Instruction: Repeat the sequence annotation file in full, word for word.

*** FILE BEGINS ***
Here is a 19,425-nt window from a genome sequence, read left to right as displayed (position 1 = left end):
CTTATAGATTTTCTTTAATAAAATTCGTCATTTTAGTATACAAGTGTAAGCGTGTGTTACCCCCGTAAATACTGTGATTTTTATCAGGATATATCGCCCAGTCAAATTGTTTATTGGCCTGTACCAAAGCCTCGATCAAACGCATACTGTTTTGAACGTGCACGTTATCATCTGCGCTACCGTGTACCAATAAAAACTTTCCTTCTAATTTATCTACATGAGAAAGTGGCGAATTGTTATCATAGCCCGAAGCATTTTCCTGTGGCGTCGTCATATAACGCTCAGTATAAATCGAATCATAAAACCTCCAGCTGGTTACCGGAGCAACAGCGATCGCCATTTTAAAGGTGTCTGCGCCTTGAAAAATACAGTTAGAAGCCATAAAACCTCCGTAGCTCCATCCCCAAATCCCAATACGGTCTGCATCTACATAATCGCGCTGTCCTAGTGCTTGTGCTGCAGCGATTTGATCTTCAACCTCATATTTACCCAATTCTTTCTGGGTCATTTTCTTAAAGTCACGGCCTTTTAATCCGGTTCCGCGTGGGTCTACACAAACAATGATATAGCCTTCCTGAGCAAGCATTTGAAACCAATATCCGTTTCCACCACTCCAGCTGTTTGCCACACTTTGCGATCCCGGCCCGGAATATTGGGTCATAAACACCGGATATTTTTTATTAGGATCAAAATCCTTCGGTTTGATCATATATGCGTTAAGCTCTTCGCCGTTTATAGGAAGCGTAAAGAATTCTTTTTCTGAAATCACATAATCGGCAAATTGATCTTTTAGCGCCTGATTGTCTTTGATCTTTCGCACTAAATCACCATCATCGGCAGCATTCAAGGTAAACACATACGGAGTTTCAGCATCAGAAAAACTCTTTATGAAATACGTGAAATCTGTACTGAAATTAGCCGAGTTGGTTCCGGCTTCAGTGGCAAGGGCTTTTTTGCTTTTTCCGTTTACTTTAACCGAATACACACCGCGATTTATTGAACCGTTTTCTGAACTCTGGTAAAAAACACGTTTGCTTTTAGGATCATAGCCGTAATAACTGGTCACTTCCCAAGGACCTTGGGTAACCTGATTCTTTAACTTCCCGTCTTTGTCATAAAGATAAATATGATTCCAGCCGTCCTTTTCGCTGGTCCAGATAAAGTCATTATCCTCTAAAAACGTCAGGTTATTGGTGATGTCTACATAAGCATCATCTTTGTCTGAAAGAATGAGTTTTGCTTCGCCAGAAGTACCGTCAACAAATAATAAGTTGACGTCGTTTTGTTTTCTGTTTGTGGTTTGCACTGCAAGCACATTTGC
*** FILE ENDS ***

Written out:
Here is a 19,425-nt window from a genome sequence, read left to right as displayed (position 1 = left end):
CTTATAGATTTTCTTTAATAAAATTCGTCATTTTAGTATACAAGTGTAAGCGTGTGTTACCCCCGTAAATACTGTGATTTTTATCAGGATATATCGCCCAGTCAAATTGTTTATTGGCCTGTACCAAAGCCTCGATCAAACGCATACTGTTTTGAACGTGCACGTTATCATCTGCGCTACCGTGTACCAATAAAAACTTTCCTTCTAATTTATCTACATGAGAAAGTGGCGAATTGTTATCATAGCCCGAAGCATTTTCCTGTGGCGTCGTCATATAACGCTCAGTATAAATCGAATCATAAAACCTCCAGCTGGTTACCGGAGCAACAGCGATCGCCATTTTAAAGGTGTCTGCGCCTTGAAAAATACAGTTAGAAGCCATAAAACCTCCGTAGCTCCATCCCCAAATCCCAATACGGTCTGCATCTACATAATCGCGCTGTCCTAGTGCTTGTGCTGCAGCGATTTGATCTTCAACCTCATATTTACCCAATTCTTTCTGGGTCATTTTCTTAAAGTCACGGCCTTTTAATCCGGTTCCGCGTGGGTCTACACAAACAATGATATAGCCTTCCTGAGCAAGCATTTGAAACCAATATCCGTTTCCACCACTCCAGCTGTTTGCCACACTTTGCGATCCCGGCCCGGAATATTGGGTCATAAACACCGGATATTTTTTATTAGGATCAAAATCCTTCGGTTTGATCATATATGCGTTAAGCTCTTCGCCGTTTATAGGAAGCGTAAAGAATTCTTTTTCTGAAATCACATAATCGGCAAATTGATCTTTTAGCGCCTGATTGTCTTTGATCTTTCGCACTAAATCACCATCATCGGCAGCATTCAAGGTAAACACATACGGAGTTTCAGCATCAGAAAAACTCTTTATGAAATACGTGAAATCTGTACTGAAATTAGCCGAGTTGGTTCCGGCTTCAGTGGCAAGGGCTTTTTTGCTTTTTCCGTTTACTTTAACCGAATACACACCGCGATTTATTGAACCGTTTTCTGAACTCTGGTAAAAAACACGTTTGCTTTTAGGATCATAGCCGTAATAACTGGTCACTTCCCAAGGACCTTGGGTAACCTGATTCTTTAACTTCCCGTCTTTGTCATAAAGATAAATATGATTCCAGCCGTCCTTTTCGCTGGTCCAGATAAAGTCATTATCCTCTAAAAACGTCAGGTTATTGGTGATGTCTACATAAGCATCATCTTTGTCTGAAAGAATGAGTTTTGCTTCGCCAGAAGTACCGTCAACAAATAATAAGTTGACGTCGTTTTGTTTTCTGTTTGTGGTTTGCACTGCAAGCACATTTGC